by Ada M. Palles
To me, Patriotism is more closely related to self-esteem than anything else — because your country is, in large part, your identity.
People have a deep sense of Patriotism when they are grateful for their way of life, the values their nation upholds, and what their country stands for in the world.
If you are not in alignment with these things, then you must either pursue its reformation or find a different country that is in alignment with your values. If you do not, then you cannot be a Patriot, because your self-esteem is compromised. You are not in a state of gratitude; instead, you are miserable.
My parents left their country because it had turned into something that was no longer in alignment with their values. They could no longer support it. They could no longer be Patriots. Their way of life, the things they valued, had been stolen from them.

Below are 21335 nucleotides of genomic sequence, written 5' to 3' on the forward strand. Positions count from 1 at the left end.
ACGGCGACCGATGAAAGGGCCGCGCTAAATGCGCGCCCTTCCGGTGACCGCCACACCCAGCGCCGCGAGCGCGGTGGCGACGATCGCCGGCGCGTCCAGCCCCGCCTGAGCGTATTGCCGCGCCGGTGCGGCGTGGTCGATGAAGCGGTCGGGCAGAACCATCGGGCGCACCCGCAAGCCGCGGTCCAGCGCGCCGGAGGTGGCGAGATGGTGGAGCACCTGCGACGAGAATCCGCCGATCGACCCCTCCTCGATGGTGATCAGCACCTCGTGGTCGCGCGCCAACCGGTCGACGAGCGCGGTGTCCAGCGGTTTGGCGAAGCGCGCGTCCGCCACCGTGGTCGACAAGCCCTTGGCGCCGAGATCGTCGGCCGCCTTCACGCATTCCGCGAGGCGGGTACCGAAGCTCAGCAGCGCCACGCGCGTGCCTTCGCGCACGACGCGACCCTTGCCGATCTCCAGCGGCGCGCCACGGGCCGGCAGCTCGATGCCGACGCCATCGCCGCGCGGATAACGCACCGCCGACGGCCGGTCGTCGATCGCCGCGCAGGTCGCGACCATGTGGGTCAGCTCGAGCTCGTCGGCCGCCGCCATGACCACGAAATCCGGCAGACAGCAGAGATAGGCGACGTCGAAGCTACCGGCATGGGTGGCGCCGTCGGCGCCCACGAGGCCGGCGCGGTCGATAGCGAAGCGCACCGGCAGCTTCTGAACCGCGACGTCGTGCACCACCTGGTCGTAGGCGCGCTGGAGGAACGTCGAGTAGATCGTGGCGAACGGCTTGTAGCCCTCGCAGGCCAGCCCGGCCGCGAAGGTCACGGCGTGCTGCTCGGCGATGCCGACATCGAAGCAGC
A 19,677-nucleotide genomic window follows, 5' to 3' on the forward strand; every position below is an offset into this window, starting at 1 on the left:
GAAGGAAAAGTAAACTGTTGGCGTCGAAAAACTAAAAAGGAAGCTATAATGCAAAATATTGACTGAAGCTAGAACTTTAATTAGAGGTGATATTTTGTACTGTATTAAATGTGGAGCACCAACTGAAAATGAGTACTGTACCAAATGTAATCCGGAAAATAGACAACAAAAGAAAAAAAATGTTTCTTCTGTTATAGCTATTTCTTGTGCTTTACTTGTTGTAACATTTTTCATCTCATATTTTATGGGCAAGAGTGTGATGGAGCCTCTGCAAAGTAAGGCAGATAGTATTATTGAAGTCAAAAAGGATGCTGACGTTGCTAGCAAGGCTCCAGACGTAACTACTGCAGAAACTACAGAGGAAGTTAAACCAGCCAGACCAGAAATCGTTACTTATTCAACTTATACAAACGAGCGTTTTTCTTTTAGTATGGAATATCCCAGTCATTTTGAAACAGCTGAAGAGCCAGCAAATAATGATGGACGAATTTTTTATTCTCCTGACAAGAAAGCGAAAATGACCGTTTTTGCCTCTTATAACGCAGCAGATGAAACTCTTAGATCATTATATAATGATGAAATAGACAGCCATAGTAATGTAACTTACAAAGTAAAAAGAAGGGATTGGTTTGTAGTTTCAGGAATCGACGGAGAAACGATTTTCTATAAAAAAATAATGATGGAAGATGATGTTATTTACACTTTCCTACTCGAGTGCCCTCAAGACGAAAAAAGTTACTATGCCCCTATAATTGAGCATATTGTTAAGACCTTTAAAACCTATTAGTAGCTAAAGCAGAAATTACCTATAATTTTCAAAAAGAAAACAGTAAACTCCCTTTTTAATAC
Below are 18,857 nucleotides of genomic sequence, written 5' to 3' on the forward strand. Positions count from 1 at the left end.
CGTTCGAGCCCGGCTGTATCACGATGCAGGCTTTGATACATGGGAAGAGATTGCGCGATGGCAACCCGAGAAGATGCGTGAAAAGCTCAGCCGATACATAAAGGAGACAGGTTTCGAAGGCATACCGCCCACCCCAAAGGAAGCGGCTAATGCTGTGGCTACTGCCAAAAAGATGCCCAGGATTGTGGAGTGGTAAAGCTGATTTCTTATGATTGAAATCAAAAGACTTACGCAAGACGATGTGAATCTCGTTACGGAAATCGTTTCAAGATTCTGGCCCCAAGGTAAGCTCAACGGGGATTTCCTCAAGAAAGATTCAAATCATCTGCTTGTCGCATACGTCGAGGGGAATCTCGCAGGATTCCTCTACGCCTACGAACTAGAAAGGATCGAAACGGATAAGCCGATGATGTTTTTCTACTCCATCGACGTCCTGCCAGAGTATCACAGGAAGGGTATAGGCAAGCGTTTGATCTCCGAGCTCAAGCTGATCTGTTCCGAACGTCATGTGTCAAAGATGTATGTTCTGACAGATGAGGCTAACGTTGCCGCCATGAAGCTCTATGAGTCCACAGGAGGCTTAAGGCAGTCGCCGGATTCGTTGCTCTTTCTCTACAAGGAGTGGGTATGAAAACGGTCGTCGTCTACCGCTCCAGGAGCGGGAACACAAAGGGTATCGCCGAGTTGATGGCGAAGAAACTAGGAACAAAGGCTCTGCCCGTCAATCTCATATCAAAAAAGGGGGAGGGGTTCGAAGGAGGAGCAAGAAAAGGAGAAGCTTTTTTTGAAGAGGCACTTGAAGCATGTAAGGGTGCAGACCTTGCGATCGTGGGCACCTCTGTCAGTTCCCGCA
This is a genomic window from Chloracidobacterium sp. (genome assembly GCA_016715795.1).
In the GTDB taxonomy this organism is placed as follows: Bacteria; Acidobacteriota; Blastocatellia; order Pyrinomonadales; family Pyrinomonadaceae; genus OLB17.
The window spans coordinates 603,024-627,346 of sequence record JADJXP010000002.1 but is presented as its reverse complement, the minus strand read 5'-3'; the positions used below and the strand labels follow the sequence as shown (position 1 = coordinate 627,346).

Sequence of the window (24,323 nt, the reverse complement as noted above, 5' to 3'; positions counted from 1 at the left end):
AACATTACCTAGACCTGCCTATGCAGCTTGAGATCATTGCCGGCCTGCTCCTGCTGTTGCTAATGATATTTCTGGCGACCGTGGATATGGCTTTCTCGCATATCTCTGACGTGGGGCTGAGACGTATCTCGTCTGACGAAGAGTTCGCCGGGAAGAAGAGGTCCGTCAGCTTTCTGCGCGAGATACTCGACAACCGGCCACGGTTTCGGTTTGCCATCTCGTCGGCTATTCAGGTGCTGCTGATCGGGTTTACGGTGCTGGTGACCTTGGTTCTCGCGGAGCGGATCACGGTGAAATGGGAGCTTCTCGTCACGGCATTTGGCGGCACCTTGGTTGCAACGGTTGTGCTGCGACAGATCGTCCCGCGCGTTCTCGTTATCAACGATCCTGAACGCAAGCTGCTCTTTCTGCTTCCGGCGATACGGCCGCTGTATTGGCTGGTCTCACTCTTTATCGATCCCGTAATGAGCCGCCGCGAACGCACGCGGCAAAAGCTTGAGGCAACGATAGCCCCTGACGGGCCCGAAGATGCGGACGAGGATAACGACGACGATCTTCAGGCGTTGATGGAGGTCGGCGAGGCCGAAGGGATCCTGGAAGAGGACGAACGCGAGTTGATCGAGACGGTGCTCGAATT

A friend of mine told me he had to leave his country because, in his words, "I loved my country, but I hated my government." He lives in the U.S. now where on more than one occasion I have heard him exclaim with joy, "What a country!"
Gratefulness and appreciation are the cornerstones of Patriotism. We cannot love and value unless we have a deep feeling of gratitude for who we are and what we have created as a community. It is, once again, practically synonymous with self-esteem.
Because the U.S. has opened its arms to so many immigrants over the centuries, our gratitude is woven into the very fabric of our nation. In fact, it is so strong a concept that we celebrate our gratefulness, our Thanksgiving, every year. It is a National Holiday. And perhaps it is why this country is so blessed with abundance.
That is why we tend to be enthusiastic in our Patriotism. It is not Nationalism. It is love, plain and simple.
And it is why this daughter of immigrants considers herself a Patriot.